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Krautsource #10 - Mr Scholz, Now You Have Two Problems

Jannis Brühl
Jannis Brühl
This week’s Krautsource is about a historic moment. A new, long yearned for change in German government, overshadowed by another Covid-19 escalation at least the naive had not seen coming a few weeks ago. What a winter.

Merkel is out
Angela Merkel is gone. The military honors (you might remember them from that time German troops came home from Afghanistan) presented to her on Thursday were the farewell to the German chancellor after being in charge for 16 years. Her successor Olaf Scholz has been sworn in on Wednesday. Conditions for his start are not enviable. Merkel is still by far the most popular German politician, something Scholz, who seems to live surprisingly free of any charisma, might never become. But most importantly, Covid is filling up the intensive care units of the country, which limits his wiggling room for any political plans his Social Democrat-Green-Liberal has. As the nerds say: Now you have two problems.
While expectations aimed at the new government are high when it comes to modernizing the country, few know what to expect from Scholz - even though, as finance minister and Merkels deputy, he has been part of the government for three years (and also, for two years in the Aughts when he was work minister, in one of the earlier Merkel cabinets). Maybe the only thing people associate with Scholz is what also made Merkel so popular: trust in him that he is going to keep things stable, somehow. At the same time, Scholz is going to have a hard time surfing the historical wave the way Merkel did, even though, in sober hindsight, the recipe to her success sometimes seems almost too simple: Universally acclaimed for putting the men of the conservative party (and some macho leaders of other European countries) in their place, she had some sort of a cool which blinded many people to the contents of her politics. Maybe her true genius was in realizing that society has liberalized to a point where it did not make sense to maintain an old-fashioned conservative party in the 21st century: This included leaving behind nuclear power (a decision that is today causing a rift between Germany and nuclear-friendly France when it comes to fighting climate change), allowing her party members to vote for same-sex marriage and abolishing the conscription army (Margarete Stokowski sums up the bizarre love of some leftists/progressives for Merkel in this piece, which is - sorry - written in German).
If you want to read more on the phenomenon of Angela Merkel as Europes most powerful person, I recommend this New Yorker piece from 2014, which also sheds light on the brillant way she won over many German journalists.
Scholz is in, and the pandemic is on
Usually governments are judged after 100 days (at least that is what journalists and opposition politicians do). Olaf Scholz’ next 99 days are going to be tougher than most German chancellors’. The plan is to give 30 million doses of vaccine out to people in Germany until the end of the year - which is in 22 days. New health minister Karl Lauterbach has made clear that he does not even know how many doses are at his disposal. A new crisis team is going to be convened in order to bring down the numbers of infections which are keeping the health system in some parts of the country on the edge of a breakdown. Most important, in February, Scholz’ government plans to make Germany one of the few countries with mandatory vaccination, a decision that is politically extremely risky given the high number of people opposed to vaccination.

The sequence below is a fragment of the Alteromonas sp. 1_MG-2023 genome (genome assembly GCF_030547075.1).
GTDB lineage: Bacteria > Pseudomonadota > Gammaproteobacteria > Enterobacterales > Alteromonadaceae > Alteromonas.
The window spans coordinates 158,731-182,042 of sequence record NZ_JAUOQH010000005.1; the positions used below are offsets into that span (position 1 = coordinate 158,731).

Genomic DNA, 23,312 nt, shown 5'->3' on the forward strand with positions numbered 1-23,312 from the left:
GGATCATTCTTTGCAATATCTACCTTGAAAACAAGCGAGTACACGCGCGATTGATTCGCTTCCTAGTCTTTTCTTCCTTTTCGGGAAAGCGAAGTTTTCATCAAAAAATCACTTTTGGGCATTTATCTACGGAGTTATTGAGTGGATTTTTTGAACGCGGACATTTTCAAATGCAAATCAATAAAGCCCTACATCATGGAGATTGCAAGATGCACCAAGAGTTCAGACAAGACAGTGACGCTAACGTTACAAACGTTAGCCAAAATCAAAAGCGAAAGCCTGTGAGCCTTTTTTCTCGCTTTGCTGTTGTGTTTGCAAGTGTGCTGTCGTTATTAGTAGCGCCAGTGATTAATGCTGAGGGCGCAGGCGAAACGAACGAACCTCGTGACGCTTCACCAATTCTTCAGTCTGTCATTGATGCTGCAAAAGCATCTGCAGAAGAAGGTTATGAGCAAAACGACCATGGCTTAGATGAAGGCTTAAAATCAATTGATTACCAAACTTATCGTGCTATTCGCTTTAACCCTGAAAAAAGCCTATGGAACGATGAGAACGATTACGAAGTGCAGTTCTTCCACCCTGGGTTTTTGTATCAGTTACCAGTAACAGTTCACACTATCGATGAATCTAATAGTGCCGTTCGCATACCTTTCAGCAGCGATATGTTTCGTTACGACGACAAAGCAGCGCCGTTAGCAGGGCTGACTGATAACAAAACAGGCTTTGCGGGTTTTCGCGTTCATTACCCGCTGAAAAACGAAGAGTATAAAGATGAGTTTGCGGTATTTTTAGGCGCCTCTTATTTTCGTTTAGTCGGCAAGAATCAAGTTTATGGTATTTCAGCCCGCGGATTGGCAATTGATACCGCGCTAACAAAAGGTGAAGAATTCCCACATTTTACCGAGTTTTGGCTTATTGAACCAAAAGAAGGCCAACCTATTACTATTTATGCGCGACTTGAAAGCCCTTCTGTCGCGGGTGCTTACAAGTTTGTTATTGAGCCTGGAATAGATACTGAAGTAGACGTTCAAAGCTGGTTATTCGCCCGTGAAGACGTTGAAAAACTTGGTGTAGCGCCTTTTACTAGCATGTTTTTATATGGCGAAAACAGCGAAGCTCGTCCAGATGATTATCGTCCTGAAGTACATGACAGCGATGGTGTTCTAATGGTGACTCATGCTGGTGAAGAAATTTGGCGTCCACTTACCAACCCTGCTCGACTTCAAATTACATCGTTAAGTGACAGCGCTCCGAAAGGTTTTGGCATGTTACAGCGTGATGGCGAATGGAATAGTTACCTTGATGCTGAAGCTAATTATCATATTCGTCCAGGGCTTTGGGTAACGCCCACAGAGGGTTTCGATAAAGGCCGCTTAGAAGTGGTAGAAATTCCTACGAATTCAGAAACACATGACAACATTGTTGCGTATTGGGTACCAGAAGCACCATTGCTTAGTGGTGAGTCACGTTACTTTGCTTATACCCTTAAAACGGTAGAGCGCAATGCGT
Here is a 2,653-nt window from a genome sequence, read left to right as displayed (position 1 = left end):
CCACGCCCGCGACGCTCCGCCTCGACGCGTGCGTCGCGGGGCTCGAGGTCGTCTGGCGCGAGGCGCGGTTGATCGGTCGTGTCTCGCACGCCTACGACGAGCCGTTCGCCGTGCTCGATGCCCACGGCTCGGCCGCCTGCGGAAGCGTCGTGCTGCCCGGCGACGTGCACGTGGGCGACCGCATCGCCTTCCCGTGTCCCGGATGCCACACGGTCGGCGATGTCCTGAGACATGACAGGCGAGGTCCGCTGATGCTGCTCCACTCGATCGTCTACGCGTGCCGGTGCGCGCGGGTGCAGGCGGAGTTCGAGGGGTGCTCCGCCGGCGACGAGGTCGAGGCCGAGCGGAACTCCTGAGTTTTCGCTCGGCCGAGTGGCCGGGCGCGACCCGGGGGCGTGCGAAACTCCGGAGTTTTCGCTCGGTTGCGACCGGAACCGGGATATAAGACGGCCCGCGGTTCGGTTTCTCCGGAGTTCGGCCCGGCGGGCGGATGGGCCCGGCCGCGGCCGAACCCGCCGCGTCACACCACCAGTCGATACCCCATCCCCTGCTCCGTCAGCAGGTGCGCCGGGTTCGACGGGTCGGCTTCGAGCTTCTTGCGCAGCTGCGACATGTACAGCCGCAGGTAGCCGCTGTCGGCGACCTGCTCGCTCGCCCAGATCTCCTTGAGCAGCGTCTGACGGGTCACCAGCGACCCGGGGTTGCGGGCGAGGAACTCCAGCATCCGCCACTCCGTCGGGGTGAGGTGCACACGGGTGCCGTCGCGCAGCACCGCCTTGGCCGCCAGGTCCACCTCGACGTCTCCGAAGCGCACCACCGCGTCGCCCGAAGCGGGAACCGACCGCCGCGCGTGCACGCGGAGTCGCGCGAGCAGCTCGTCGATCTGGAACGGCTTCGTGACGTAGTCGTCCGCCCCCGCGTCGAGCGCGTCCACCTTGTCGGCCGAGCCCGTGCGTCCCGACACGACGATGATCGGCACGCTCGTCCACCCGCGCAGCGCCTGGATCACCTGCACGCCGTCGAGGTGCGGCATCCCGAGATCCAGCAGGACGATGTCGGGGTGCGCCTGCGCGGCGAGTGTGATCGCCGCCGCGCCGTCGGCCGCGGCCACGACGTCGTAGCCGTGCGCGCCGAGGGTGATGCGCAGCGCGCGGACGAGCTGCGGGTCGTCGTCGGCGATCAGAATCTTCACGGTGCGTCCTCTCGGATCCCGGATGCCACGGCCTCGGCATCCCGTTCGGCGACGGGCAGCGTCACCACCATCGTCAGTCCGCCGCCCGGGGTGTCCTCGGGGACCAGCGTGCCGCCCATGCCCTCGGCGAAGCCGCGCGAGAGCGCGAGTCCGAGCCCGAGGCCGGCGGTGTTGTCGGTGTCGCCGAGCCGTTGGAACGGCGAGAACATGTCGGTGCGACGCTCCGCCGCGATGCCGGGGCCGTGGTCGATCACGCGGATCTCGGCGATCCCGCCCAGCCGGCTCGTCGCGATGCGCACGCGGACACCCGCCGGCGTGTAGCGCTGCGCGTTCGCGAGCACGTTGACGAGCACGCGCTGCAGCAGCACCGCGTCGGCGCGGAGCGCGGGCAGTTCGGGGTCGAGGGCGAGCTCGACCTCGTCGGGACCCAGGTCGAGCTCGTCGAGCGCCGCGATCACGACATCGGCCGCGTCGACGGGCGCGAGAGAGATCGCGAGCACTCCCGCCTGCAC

All the while, the radical, nutty part of Germanys many vaccination critics is distracting politicians and the public with increasingly violent behavior. Journalists are threatened, as is Michael Kretschmer, the conservative governor of the state of Saxony, after he abolished his line of appeasement against the far-right, which is especially strong in his state. On the weekend, anti-vaxxers rallied in front of his health minister’s house with torches - a new level of intimidation in German politics. The first murder justified by a mask mandate has already happened, and any possible escalation in the course of the adoption of mandatory vaccination would throw German politics into a chaos I think we have not seen in years. My hope is that reason will prevail, as it has so far. But I do not want to be in Scholz’ shoes, or Merkels footsteps right now.
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Jannis Brühl
Jannis Brühl @jbruehl

This is my newsletter about German politics and history for an international audience. Why stay national and not take journalism to the global stage? Expect a lot of Realpolitik, plenty of Zeitgeist and maybe even some Schadenfreude.

I have been a journalist for more than a decade, working in New York City, Berlin and Cologne, and now head the technology news team at a major German media house in Munich. I hold a Masters degree in Political Science and American Cultural Studies. And I like rap music.

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